Jace W. Jones, PhD, is an Assistant Professor in the Department of Pharmaceutical Sciences and Associate Director of the Mass Spectrometry Center at the University of Maryland School of Pharmacy.

Headshot of Jace Jones

Jace W. Jones, PhD
Assistant ProfessorAssociate Director, Mass Spectrometry CenterDepartment of Pharmaceutical SciencesUniversity of Maryland School of Pharmacy20 N. Pine Street, Room N721Baltimore, MD 21201Phone: 410-706-7598Fax: 410-706-0886Email: jjones@rx.umaryland.eduLab Website | ResearchGate | Scopus | NLM Bibliography

Postdoctoral – Accepting applicants
PhD – Currently recruiting
MS – Currently recruiting


Postdoctoral, Bioanalytical Mass Spectrometry, University of Washington School of Pharmacy

PhD, Analytical Chemistry, University of Washington, Seattle

BS, Biology (chemistry minor) Whitworth University, Spokane, WA

Research Interests

We develop mass spectrometry-based platforms that couple biomarker discovery to quantitative validation. We accomplish our research goals via the use of chromatography, ion mobility, and mass spectrometry to structurally elucidate and quantify biologically active biomolecules to further understand disease/injury mechanism of action and provide novel insight for drug development targets.

About Dr. Jones

Dr. Jones received his PhD in Analytical Chemistry at the University of Washington where he did his thesis research under the supervision of František Tureček. The focus of his thesis was developing gas-phase ion chemistry strategies to gain structural insight into peptides and glycolipids. Dr. Jones then further developed tandem mass spectrometry platforms for structural elucidation of bacterial glycolipids in the laboratory of David R. Goodlett at the University of Washington, School of Pharmacy. At this time, he moved to industry and was the Technical Director at an Analytical Laboratory (Jones Environmental, Inc.) in Fullerton, CA. He made my way back to academic research as a research scientist followed by research assistant professor in the laboratory of Maureen A. Kane at the University of Maryland, School of Pharmacy.

Current Projects

  1. The role of sphingoliplid metabolism in hepatotoxicity
  2. Ether phosphoplipids and oxidative lipidomics in neurodegenerative diseases
  3. Lipid structure/function in bacterial and viral pathogenesis
  4. Oligonucleotide therapeutic structure, impurity, and degradation characterization

Selected Recent Publications

  1. Complete list of publications (>75)
  2. Becette OB, Tran A, Marino JP, Jones JW, Brinson RG. Rapid identification of short oligonucleotide impurities using lithium adduct consolidated MALDI-TOF mass spectrometry. Int. J. Mass Spectrom., 481, 2022, 116913. ISSN 1387-3806. Doi: 10.1016/j.ijms.2022.116913.
  3. Becette OB, Tran A, Jones JW, Marino JP, Brinson RG. Structural Fingerprinting of siRNA Therapeutics by Solution NMR Spectroscopy. Nucleic Acid Ther. 2022 Aug;32(4):267-279. doi: 10.1089/nat.2021.0098. Epub 2022 Mar 9. PubMed PMID: 35263184; PubMed Central PMCID: PMC9416564.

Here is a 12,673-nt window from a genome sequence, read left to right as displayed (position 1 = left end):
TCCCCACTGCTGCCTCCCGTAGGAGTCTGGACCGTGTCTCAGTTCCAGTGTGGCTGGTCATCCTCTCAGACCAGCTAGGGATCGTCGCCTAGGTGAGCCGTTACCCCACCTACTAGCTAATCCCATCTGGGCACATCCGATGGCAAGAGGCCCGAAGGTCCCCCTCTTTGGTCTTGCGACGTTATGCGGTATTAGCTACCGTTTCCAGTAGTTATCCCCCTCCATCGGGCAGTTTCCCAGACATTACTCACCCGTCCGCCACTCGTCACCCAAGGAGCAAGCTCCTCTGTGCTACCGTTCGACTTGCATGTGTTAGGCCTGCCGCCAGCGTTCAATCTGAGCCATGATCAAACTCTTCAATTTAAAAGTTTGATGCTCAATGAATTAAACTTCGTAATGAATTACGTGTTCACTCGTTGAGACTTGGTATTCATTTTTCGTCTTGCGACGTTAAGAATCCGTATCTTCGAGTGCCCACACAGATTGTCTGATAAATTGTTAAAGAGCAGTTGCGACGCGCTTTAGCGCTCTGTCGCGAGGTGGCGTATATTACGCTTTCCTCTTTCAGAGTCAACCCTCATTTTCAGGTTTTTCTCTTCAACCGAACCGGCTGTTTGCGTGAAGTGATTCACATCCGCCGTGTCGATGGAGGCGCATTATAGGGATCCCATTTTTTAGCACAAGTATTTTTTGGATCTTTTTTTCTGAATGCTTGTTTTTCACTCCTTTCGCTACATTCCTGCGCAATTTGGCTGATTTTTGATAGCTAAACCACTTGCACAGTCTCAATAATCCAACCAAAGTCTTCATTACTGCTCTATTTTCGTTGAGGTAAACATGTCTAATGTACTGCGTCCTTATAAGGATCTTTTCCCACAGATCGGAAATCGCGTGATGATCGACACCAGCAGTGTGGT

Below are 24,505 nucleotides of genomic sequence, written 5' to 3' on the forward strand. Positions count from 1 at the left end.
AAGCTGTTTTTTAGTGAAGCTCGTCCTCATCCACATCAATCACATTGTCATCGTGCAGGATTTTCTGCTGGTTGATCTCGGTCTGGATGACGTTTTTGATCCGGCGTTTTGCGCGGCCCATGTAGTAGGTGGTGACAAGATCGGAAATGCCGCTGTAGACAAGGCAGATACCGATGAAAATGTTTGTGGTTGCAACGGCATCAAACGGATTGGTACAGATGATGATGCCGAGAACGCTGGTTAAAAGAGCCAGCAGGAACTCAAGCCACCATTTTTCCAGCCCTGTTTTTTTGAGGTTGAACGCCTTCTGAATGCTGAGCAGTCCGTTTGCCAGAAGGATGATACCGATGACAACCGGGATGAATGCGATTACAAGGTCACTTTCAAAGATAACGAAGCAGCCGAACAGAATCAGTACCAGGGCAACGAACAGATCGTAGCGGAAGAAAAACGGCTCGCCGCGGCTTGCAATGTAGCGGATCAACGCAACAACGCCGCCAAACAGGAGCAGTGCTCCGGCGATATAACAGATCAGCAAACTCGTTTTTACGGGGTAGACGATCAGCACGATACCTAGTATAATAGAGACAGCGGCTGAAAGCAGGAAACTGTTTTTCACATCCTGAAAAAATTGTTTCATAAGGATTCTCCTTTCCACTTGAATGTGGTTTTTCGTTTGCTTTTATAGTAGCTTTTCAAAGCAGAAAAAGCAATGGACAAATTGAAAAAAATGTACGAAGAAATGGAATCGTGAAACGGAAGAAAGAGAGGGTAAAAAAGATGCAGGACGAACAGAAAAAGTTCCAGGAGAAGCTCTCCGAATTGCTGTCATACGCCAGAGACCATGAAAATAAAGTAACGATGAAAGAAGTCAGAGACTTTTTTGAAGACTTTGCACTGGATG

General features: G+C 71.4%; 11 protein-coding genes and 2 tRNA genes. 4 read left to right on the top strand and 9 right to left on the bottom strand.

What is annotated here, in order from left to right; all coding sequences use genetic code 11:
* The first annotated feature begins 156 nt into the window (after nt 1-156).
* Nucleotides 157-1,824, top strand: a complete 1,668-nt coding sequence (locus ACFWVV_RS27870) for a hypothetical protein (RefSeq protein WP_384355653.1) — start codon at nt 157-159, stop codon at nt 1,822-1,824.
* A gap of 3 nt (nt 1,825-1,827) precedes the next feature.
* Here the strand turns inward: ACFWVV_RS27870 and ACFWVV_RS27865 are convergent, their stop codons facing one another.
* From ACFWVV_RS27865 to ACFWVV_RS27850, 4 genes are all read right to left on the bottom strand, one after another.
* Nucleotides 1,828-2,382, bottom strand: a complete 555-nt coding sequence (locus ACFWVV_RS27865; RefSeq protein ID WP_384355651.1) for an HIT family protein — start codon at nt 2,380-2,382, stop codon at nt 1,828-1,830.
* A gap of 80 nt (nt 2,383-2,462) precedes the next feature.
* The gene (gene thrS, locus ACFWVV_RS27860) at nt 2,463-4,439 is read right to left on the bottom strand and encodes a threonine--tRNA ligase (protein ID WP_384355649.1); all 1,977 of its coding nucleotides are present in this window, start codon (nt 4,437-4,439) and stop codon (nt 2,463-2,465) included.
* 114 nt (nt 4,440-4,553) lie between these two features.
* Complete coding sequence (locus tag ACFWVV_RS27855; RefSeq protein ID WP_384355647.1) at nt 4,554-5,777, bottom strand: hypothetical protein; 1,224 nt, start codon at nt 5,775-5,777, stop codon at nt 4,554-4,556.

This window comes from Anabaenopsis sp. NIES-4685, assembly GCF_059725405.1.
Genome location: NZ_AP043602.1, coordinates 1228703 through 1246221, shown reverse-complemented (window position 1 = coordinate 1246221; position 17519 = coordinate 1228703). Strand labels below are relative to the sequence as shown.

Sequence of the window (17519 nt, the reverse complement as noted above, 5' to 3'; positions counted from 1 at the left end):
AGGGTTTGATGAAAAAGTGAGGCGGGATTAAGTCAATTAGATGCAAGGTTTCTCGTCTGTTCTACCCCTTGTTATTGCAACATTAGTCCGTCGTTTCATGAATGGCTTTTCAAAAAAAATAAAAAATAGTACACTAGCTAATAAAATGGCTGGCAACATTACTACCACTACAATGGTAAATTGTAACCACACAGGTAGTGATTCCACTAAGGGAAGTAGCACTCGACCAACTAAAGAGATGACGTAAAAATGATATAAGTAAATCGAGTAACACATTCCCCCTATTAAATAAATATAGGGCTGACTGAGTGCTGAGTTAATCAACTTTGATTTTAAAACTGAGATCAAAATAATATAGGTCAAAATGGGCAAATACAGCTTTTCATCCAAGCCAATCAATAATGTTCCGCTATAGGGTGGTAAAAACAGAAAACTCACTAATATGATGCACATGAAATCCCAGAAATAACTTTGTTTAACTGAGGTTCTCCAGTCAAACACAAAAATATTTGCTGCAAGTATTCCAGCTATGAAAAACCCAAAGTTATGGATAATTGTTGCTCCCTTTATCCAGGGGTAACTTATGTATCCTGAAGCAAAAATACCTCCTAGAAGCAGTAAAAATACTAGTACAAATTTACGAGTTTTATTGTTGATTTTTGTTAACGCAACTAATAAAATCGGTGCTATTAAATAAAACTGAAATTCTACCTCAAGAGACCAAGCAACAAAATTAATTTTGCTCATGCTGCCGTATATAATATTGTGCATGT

4. Morel Y, Hegdekar N, Sarkar C, Lipinski MM, Kane MA, Jones JW. Structure-specific, accurate quantitation of plasmalogen glycerophosphoethanolamine. Analytica Chimica Acta, Volume 1186, 2021, 339088, ISSN 0003-2670, doi: 10.1016/j.aca.2021.339088.
  5. Carballal S, Vitvitsky V, Kumar R, Hanna DA, Libiad M, Gupta A, Jones JW, Banerjee R. Hydrogen sulfide stimulates lipid biogenesis from glutamine that is dependent on the mitochondrial NAD(P)H pool. J Biol Chem. 2021 Aug;297(2):100950. doi: 10.1016/j.jbc.2021.100950. Epub 2021 Jul 10. PubMed PMID: 34252456; PubMed Central PMCID: PMC8342795.
  6. Tran A, Monreal IA, Moskovets E, Aguilar HC, Jones JW. Rapid Detection of Viral Envelope Lipids Using Lithium Adducts and AP-MALDI High-Resolution Mass Spectrometry. J Am Soc Mass Spectrom. 2021 Sep 1;32(9):2322-2333. doi: 10.1021/jasms.1c00058. PubMed PMID: 33886294.
  7. Yang N, Parker LE, Yu J, Jones JW, Liu T, Papanicolaou KN, Talbot CC Jr, Margulies KB, O’Rourke B, Kane MA, Foster DB. Cardiac retinoic acid levels decline in heart failure. JCI Insight. 2021 Apr 22;6(8). doi: 10.1172/jci.insight.137593. PubMed PMID: 33724958.
  8. Srikanth MP, Jones JW, Kane M, Awad O, Park TS, Zambidis ET, Feldman RA. Elevated glucosylsphingosine in Gaucher disease induced pluripotent stem cell neurons deregulates lysosomal compartment through mammalian target of rapamycin complex 1. Stem Cells Transl Med. 2021 Mar 3;. doi: 10.1002/sctm.20-0386. PubMed PMID: 33656802.
  9. Tran A, Wan L, Xu Z, Haro JM, Li B, Jones JW. Lithium Hydroxide Hydrolysis Combined with MALDI TOF Mass Spectrometry for Rapid Sphingolipid Detection. J Am Soc Mass Spectrom. 2021 Jan 6;32(1):289-300. doi: 10.1021/jasms.0c00322. Epub 2020 Oct 30. PubMed PMID: 33124427; PubMed Central PMCID: PMC7790884.
  10. Li L, Wang H, Jones JW. Sphingolipid metabolism as a marker of hepatotoxicity in drug-induced liver injury. Prostaglandins Other Lipid Mediat. 2020 Sep 30;151:106484. doi: 10.1016/j.prostaglandins.2020.106484. [Epub ahead of print] PubMed PMID: 33007444.
  11. Sarkar C, Jones JW, Hegdekar N, Thayer JA, Kumar A, Faden AI, Kane MA, Lipinski MM. PLA2G4A/cPLA2-mediated lysosomal membrane damage leads to inhibition of autophagy and neurodegeneration after brain trauma. Autophagy. 2020 Mar;16(3):466-485. doi: 10.1080/15548627.2019.1628538. Epub 2019 Jun 25. PubMed PMID: 31238788; PubMed Central PMCID: PMC6999646.
  12. Jones JW, Sarkar C, Lipinski MM, Kane MA. Detection and Structural Characterization of Ether Glycerophosphoethanolamine from Cortical Lysosomes Following Traumatic Brain Injury Using UPLC-HDMSE. Proteomics. 2019 Sep;19(18):e1800297. doi: 10.1002/pmic.201800297. Epub 2019 Mar 19. PubMed PMID: 30790445; PubMed Central PMCID: PMC7565256.